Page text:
What is actually more likely with me is that I'll have got my hands dirty doing something else and need to wash them before I go to the loo.

One exception though, is if I'm anticipating shaking hands with someone, in which case I'll do it just out of respect.

Another exception will be if my finger inadvertently goes through the paper.
 

Offline Bored chemist

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« Reply #8 on: 04/06/2010 18:21:47 »
Pee is nearly sterile. Poo isn't even close; it's more bacteria than just about anything else.

Incidentally, one definition of a chemist is someone who washes their hands before going to the loo. (also applies to chefs in Mexican restaurants).
 

Offline RD

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« Reply #9 on: 04/06/2010 20:22:09 »
Poo isn't even close; it's more bacteria than just about anything else.

Not quite "more bacteria than just about anything else" ...

Quote
The colon contains large numbers of bacteria that make up about one-third to one-half of the dry weight of the faeces..
http://tripatlas.com/Human_feces

Quote
faecal bacterial mass accounted for 44 and 35% of faecal dry weight
http://www.nature.com/ejcn/journal/v61/n2/full/1602496a.html

 

Offline Geezer

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« Reply #10 on: 04/06/2010 20:42:49 »
Typhoid Mary was also under the impression she couldn't infect other people.

http://en.wikipedia.org/wiki/Typhoid_Mary
 

Offline Eric A. Taylor

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« Reply #11 on: 05/06/2010 00:52:34 »
Some people don't know how to use a toilet, no really ...


http://www.telegraph.co.uk

This is just a bit unfair. Toilets in other parts of the world are different. In Japan for example, you squat over the toilet, much like the guy standing on the bowl.

If you've ever been responsible for cleaning a public toilet you'll see the messy evidence of improper toilet use. You have to wonder if they have the same problem at home?
« Last Edit: 05/06/2010 00:55:09 by Eric A. Taylor »
 

Offline tommya300

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« Reply #12 on: 05/06/2010 13:17:59 »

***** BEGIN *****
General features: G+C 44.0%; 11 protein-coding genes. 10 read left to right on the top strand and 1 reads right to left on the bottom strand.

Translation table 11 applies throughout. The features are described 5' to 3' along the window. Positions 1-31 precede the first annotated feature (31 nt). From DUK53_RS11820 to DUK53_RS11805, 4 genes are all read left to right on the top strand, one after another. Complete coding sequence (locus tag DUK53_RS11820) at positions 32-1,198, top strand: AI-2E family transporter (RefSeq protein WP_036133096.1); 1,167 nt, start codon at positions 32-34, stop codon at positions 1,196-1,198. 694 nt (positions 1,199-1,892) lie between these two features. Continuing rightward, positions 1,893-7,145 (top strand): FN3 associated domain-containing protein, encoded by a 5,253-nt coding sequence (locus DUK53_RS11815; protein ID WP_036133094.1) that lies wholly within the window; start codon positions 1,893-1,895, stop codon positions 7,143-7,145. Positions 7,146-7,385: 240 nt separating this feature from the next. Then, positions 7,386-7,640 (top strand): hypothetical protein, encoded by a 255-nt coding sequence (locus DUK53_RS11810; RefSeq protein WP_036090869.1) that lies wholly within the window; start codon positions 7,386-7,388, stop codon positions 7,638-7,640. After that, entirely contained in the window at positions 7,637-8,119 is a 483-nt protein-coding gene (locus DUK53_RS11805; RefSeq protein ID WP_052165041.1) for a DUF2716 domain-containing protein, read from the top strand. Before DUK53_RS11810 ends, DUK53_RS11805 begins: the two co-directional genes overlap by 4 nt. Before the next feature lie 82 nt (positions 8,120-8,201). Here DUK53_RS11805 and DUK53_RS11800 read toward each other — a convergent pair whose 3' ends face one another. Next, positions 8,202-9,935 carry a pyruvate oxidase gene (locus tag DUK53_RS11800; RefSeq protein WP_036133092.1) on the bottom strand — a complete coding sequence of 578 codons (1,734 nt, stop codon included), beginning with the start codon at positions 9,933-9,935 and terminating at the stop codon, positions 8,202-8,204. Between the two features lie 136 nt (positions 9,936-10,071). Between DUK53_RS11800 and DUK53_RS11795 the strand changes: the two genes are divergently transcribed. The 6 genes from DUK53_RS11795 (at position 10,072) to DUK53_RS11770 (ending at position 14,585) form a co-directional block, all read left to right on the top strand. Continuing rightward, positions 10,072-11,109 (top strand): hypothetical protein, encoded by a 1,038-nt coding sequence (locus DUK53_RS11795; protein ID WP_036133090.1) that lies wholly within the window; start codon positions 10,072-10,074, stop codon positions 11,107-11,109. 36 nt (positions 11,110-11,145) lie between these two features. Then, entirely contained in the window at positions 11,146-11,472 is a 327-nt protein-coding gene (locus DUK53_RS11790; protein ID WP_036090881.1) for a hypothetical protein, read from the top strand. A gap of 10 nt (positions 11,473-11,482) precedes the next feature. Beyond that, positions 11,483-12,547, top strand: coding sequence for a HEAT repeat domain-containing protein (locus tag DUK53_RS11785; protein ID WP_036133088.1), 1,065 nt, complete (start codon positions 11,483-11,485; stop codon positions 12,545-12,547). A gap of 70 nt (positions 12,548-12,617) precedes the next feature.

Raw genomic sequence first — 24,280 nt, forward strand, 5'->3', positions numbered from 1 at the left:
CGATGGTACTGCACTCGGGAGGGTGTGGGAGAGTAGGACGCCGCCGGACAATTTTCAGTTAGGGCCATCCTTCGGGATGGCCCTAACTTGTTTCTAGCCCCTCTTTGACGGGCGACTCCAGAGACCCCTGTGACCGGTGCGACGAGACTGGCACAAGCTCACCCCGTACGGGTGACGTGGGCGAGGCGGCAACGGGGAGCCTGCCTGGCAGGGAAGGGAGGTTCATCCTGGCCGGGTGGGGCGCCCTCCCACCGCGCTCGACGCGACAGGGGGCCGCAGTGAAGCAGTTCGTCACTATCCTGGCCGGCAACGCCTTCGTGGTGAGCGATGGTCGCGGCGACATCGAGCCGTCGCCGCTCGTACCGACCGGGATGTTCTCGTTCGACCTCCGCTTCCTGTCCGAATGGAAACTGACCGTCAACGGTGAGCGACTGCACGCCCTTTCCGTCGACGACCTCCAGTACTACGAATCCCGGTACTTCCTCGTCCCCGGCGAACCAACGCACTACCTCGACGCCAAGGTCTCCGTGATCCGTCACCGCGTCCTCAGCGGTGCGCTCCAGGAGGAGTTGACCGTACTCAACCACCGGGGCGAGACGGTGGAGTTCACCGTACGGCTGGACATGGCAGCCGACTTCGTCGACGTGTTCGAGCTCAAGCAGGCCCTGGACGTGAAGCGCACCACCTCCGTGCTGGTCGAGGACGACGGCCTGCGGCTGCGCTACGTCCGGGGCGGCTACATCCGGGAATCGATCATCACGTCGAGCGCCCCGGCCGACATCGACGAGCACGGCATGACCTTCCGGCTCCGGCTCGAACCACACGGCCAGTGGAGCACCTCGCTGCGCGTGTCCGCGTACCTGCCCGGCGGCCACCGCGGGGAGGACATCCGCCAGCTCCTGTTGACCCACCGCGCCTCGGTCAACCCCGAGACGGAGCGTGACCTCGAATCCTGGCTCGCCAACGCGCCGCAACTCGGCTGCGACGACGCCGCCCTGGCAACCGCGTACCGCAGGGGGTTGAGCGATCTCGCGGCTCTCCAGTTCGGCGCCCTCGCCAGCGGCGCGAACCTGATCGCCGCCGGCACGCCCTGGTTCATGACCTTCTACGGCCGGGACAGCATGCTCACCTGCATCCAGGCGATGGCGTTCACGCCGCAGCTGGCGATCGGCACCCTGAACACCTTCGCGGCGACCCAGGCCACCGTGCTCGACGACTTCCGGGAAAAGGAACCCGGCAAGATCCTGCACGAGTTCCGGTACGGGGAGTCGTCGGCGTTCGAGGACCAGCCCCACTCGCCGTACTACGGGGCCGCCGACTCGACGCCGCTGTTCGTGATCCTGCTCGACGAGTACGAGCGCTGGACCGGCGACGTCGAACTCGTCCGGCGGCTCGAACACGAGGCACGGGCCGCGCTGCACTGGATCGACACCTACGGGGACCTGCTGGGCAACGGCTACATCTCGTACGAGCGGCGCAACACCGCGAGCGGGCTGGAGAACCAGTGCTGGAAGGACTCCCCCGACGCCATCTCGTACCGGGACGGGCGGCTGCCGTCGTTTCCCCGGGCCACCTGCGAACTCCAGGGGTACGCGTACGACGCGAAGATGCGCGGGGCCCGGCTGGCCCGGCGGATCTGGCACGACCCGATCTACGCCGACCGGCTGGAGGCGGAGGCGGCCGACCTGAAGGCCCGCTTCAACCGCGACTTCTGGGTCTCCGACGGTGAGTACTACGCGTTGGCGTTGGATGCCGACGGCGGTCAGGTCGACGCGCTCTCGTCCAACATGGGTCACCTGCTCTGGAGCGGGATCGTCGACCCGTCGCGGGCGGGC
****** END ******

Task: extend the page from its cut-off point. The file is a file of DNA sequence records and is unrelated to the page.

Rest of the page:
Reminds me of an old stomach seltzer commercial jingle, "plop, plop, fizz, fizz, oh what a relief it is"

Boy am I lucky you pointed that out. I would of mistakend it and looked for the shower head.
 

Offline LeeE

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« Reply #13 on: 05/06/2010 14:42:16 »
Poo isn't even close; it's more bacteria than just about anything else.

Not quite "more bacteria than just about anything else" ...

Quote
The colon contains large numbers of bacteria that make up about one-third to one-half of the dry weight of the faeces..
http://tripatlas.com/Human_feces

Quote
faecal bacterial mass accounted for 44 and 35% of faecal dry weight
http://www.nature.com/ejcn/journal/v61/n2/full/1602496a.html

Thanks BC & RD for putting me right on that one.  Presumably, this is intestinal bacteria though, so does it constitute an infection risk?  I was also under the impression that quite a lot of poo was dead blood cells - is there any truth in that either?

Heh  ;D  I guess that in theory I could just google poo to find out but I suspect I'd find myself having to pick through a quagmire of scatological pron links before I hit pay 'dirt'.  Besides, if there are already people here who already really know their sh*t it's easier to just ask  ;)
 

Offline JP

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Is it really 1 in a million?
« Reply #14 on: 05/06/2010 16:05:38 »